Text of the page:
“Another reason is the lack of conditions encouraging the development of young people, lack of education both at home and at school. This problem should be resolved comprehensively, I think. This year has been announced as the Year of Young People in Kazakhstan, and I hope there will be outcomes and shifts in this regard,” Tokisheva said.
“Care and public attention are needed”
A third-grader of Nur-Sultan, Ruslan Polyansky, would be glad to get busy with useful activities, but he doesn’t have an opportunity:
Last year, members of Kazakh parliament asked prime minister to find reserves and make mass sports and physical education more available, as well as to equip common areas, parks, public gardens with sports facilities. Among other suggestions were further training of school psychologists, child counsellors, camp counsellors. And still to no avail.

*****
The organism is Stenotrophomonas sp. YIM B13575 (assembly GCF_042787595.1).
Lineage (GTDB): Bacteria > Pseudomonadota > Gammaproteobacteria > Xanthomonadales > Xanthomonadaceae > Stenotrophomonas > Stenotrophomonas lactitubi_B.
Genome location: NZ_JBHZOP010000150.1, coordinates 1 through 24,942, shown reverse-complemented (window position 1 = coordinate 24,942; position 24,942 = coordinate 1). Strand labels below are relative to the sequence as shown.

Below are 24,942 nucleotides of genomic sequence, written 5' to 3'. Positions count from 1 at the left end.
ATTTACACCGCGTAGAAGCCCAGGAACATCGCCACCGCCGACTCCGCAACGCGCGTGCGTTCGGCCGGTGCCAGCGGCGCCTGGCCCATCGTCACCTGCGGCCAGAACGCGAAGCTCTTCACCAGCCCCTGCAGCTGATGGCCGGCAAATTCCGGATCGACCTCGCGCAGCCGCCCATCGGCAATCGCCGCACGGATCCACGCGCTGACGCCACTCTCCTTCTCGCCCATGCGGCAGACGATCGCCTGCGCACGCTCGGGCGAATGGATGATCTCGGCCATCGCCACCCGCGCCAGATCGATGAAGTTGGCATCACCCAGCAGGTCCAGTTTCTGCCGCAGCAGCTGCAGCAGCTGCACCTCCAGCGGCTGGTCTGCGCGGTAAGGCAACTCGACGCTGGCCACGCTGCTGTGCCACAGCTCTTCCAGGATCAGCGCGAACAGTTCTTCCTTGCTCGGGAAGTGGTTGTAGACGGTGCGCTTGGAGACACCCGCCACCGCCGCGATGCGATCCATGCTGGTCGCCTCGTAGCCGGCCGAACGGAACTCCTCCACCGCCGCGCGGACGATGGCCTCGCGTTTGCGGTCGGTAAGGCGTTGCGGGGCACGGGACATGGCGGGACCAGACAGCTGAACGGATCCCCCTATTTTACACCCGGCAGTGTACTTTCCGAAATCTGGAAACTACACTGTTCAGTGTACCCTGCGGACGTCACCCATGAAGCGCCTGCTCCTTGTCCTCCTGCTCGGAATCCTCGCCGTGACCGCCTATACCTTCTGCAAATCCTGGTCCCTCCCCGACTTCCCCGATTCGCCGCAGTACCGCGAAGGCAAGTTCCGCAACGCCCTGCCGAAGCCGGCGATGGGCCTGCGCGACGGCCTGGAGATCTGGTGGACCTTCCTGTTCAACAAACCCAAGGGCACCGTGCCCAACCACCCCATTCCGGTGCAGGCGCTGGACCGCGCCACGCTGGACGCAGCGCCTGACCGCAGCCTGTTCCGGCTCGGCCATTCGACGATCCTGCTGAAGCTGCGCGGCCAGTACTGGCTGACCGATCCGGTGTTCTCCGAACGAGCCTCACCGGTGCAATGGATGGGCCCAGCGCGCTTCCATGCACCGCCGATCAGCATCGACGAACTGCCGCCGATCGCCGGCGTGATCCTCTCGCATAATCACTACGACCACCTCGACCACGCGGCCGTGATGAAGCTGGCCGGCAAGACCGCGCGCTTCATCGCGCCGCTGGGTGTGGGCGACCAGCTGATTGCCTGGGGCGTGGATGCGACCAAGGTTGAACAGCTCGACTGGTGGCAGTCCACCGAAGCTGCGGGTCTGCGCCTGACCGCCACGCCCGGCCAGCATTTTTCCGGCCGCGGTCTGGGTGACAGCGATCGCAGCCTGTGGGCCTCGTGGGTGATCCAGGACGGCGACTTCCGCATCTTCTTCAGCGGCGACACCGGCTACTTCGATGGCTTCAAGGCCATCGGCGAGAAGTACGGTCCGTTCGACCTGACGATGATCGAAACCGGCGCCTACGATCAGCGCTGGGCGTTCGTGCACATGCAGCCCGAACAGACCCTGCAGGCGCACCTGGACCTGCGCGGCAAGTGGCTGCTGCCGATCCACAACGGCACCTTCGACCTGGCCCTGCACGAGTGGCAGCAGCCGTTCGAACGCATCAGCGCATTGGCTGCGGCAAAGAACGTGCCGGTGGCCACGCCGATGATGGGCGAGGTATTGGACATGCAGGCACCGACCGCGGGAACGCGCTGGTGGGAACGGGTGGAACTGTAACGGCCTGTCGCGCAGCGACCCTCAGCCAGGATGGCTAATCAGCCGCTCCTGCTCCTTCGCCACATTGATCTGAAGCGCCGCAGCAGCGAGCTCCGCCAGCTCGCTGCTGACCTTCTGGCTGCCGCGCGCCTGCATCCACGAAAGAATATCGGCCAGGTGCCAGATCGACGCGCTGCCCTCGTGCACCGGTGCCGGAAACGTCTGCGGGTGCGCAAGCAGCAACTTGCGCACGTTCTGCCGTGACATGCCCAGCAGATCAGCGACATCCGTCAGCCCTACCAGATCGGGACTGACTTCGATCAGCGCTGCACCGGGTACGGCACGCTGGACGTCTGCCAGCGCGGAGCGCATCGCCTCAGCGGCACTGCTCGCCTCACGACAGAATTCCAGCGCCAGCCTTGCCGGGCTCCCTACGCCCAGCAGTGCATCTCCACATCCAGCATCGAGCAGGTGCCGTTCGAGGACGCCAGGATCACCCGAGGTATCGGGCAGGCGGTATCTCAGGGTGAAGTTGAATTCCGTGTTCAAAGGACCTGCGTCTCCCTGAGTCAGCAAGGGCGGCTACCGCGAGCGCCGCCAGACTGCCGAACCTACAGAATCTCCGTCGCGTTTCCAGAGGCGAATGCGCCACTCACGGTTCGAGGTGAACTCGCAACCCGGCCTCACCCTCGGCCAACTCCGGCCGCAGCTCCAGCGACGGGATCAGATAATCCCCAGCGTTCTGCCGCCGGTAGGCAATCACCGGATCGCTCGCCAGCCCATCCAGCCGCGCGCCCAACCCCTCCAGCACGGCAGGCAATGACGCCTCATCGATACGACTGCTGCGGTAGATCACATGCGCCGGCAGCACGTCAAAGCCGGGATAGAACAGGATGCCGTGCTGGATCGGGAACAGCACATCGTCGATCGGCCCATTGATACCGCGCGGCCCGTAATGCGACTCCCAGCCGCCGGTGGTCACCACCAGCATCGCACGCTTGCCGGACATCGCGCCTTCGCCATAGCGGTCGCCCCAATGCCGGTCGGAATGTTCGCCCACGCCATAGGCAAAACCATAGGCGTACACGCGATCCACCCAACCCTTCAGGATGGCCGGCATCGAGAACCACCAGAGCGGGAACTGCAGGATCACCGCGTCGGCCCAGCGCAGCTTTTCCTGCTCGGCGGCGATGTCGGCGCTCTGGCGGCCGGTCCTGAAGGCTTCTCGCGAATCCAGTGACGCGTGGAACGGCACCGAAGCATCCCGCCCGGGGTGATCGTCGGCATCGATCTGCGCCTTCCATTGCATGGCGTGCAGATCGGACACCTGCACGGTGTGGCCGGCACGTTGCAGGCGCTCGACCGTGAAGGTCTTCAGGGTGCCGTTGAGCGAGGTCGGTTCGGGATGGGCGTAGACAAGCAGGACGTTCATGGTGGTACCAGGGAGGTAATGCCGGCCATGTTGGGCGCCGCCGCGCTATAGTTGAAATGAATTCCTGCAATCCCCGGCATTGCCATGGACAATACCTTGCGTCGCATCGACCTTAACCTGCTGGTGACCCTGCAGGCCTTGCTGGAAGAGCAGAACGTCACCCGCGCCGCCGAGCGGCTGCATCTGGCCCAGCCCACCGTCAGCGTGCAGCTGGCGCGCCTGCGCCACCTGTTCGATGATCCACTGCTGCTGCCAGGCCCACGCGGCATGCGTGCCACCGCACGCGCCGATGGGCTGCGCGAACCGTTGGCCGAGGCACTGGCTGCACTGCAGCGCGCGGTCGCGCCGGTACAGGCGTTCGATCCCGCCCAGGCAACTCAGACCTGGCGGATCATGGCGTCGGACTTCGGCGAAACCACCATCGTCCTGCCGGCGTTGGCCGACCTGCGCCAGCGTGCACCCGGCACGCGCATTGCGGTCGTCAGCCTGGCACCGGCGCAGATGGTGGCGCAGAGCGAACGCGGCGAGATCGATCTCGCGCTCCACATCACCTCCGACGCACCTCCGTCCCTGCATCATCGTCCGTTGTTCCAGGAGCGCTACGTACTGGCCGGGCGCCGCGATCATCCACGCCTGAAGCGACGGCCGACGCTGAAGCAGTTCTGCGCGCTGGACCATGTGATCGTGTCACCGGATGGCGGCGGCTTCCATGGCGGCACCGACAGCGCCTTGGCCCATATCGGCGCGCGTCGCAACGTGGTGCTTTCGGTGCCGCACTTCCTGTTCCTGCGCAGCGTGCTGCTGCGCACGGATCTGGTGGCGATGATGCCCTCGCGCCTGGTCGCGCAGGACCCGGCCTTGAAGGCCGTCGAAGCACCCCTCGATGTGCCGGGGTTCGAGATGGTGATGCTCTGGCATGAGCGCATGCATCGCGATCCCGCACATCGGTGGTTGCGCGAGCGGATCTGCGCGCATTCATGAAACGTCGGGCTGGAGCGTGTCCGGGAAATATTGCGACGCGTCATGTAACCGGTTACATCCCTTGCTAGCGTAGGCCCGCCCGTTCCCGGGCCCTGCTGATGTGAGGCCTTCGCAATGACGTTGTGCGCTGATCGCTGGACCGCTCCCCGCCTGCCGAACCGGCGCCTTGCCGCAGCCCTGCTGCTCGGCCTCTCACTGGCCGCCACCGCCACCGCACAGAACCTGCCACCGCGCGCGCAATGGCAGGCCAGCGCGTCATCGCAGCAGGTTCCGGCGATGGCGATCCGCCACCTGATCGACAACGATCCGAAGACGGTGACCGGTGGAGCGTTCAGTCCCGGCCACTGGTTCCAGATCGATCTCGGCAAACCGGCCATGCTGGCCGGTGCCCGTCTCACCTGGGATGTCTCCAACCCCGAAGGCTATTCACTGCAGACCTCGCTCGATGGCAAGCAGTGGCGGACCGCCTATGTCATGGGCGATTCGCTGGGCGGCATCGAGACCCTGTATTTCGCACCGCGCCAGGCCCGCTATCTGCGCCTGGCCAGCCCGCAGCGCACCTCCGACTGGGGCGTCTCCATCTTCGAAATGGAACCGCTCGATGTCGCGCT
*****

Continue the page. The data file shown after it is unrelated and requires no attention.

A member of the Senate of the Parliament, Sergei Ershov, noted that children should be in focus in the educational work, especially with parents.
“Children should be taken care of and attended by the whole community, only then they won’t have time or chances to violate the rights of their peers and to misconduct. We should preserve our children from public vices. If one thinks that a 10-year-imprisonment of a minor can make an adequate adult out of them, they are wrong,” Ershov said.
A month ago, the president of Kazakhstan endorsed a law, which makes amendments to the protection of children’s rights legislation. In particular, it provides for creation and operation of support centres for children in difficult situation, and also inclusion of such centres into a list of organisations responsible for protecting children’s rights.
“According to these amendments, new standards of children’s rights protection will be developed. We are planning to change the names of special centres for children with deviant behaviour. We should strengthen children support measures and become closer to international standards,” Yerzhan Zhirenbai, the key expert of the department for children’s rights protection at the ministry of education and science, said.